Likewise, Trump has to hope that, if he prods CNN, etc. hard enough, they will let slip enough stray inconvenient facts that at least a few of their more discerning viewers, who might like to keep believing CNN, will glimpse the reality behind the propaganda. Maybe CNN’s reporting of his tweets will make some viewers notice that CNN has stopped defending the accuracy of the dossier and has fallen back on defending the motives of the people who leaked it.

    Trump’s tweets are the only reliably pro-Trump news source that gets regular coverage by the mainstream media, so they are almost literally the only medium available to him to try to sway public opinion in his favor. Perhaps his latest tweets are a tactical mistake, or perhaps there’s nothing that he can say or do that will change the minds of voters who are being bombarded non-stop by anti-Trump propaganda, but it’s not unethical for him to try.

  10. Good Evening Jack,
    The gate agents deal with 100’s of customers everyday. The rules are the same for everyone, even if they are ridiculous. You can have a roll aboard, and a personal item that will fit under the seat. At some point, the overhead bins become full, necessitating the complimentary gate checking of your bag. If that’s an inconvenience, you may, on some flights, be able to talk the gate agent into checking your bag at the gate, and picking it up at the gate when you deplane, as opposed to getting it at baggage claim.
    Certainly some agents are much better at working with people than others. Their job is to get the aircraft boarded in an expeditious and ordered manner, so that we can depart on time.
    I have seen people stuff one bag within another to meet the rules, and the gate agents let it go.
    Disclaimer: I fly for AA, and when I’m traveling for personal reasons, even I have to follow those rules. Be nice to the gate agents, they can really look out for you if things get fouled up due to maintenance, crew or weather. If I see them pulling out their hair, and there’s time, I check if they need a coffee.
    And yes, the supervisor deserves some recognition for his intelligent flexibility.
    BTW, thanks for flying with us!

    • Yes, but in the quickest way to board was for the gate staff 1) to pay attention, 2) to apply their own common sense. I assume anyone who works those jobs knows what “full” overhead storage compartments look like, and that when I said this floppy soft bag would even fit in most full compartments, they would know I was right. They didn’t listen, they didn’t look at what I was carrying. No, the checking of my bag is never necessary—that’s the point. Applying a rule when it doesn’t apply is never competent, never good service, and never fair. It’s just lazy and obnoxious.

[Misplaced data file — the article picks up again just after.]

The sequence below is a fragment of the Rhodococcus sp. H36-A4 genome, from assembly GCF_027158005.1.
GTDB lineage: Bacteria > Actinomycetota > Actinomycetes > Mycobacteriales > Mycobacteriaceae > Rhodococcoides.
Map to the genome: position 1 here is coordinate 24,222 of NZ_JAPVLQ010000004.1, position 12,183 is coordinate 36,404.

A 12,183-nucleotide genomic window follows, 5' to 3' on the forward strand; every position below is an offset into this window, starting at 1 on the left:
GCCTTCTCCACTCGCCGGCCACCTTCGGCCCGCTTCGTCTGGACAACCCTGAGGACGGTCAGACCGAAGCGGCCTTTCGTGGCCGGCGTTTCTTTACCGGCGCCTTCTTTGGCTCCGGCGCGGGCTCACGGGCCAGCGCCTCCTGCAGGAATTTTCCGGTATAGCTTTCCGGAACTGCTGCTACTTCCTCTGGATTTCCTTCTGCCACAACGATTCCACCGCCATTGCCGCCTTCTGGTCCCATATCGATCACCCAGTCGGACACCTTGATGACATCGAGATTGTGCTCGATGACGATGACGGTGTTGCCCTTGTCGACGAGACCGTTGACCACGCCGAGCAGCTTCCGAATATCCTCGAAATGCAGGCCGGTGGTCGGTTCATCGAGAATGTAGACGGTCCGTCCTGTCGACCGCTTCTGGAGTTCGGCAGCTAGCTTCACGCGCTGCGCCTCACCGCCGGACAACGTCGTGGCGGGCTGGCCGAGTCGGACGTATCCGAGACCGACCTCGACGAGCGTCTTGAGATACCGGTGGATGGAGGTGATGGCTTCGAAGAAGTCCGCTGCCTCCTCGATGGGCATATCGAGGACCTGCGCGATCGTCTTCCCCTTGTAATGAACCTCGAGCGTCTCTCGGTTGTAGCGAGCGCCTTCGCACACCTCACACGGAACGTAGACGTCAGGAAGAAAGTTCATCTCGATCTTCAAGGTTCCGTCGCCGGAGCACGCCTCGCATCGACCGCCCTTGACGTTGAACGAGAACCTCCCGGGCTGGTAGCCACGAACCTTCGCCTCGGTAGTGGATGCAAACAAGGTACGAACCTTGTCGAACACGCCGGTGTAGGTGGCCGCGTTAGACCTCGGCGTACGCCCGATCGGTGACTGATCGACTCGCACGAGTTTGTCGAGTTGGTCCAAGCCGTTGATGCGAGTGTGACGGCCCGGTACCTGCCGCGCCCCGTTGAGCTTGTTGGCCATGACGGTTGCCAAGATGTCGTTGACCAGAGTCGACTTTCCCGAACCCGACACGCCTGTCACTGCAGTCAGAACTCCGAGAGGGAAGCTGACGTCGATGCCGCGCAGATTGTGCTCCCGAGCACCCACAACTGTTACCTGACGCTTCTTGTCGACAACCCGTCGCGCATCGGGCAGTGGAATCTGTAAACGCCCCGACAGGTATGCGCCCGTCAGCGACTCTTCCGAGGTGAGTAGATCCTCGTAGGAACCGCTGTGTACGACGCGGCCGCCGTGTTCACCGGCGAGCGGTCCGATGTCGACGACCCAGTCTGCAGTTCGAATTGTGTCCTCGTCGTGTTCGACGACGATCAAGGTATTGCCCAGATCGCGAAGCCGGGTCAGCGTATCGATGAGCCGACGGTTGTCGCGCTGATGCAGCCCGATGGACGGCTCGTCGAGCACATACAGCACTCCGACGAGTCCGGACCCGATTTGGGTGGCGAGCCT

The “the job is tough” and “we deal with hundreds of customers” doesnn’t cut any ice with me: that’s the job. I hear that to justify rudeness, bad decision-making and incompetence all the time. I expect fast food workers to be polite and to smile. I expect police officers to treat me as a taxpayer and a citizen. I expect “very important people” to treat me as if I’m as good and important as they are, because I am. When I am working as a stage director, late at night in a rehearsal knowing I have to get up early and teach ethics the next morning, I can’t justify mistreating an actor because I’ve had a long day and have a complicated wife. One of the young women gave me the classic sarcastic, perfunctory, “Have good flight, sir” after yanking my bag away. Uh-uh. There’s no excuse for treating any flyer that way. Not the first of the day, and not the last.

  11. #1 – you’re missing your larger mistake. Don’t set foot on United or America Airlines. They’re undeserving of any patronage until they radically change.

    I’ve decided to give United a lifetime boycott in 2004 and have stuck with it since. It wasn’t any specific incident particular. I was on a multi-city trip on United. I strongly believe that polite gets you further so the treatment I received wasn’t a reflection of my bad behavior, but a reflection of a bunch of people who hate their job and take it out on the customer. My flight home ended up being delayed all day and eventually canceled. United wanted to put us in a hotel . This was a classic case that the only place with a problem was Chicago breaking their network. We called our employer’s travel agent help line and they had us on a Frontier flight and home that night. What was striking is that our late booking made us late and the Frontier employees treated us nice as they made sure we made our flight and our connection.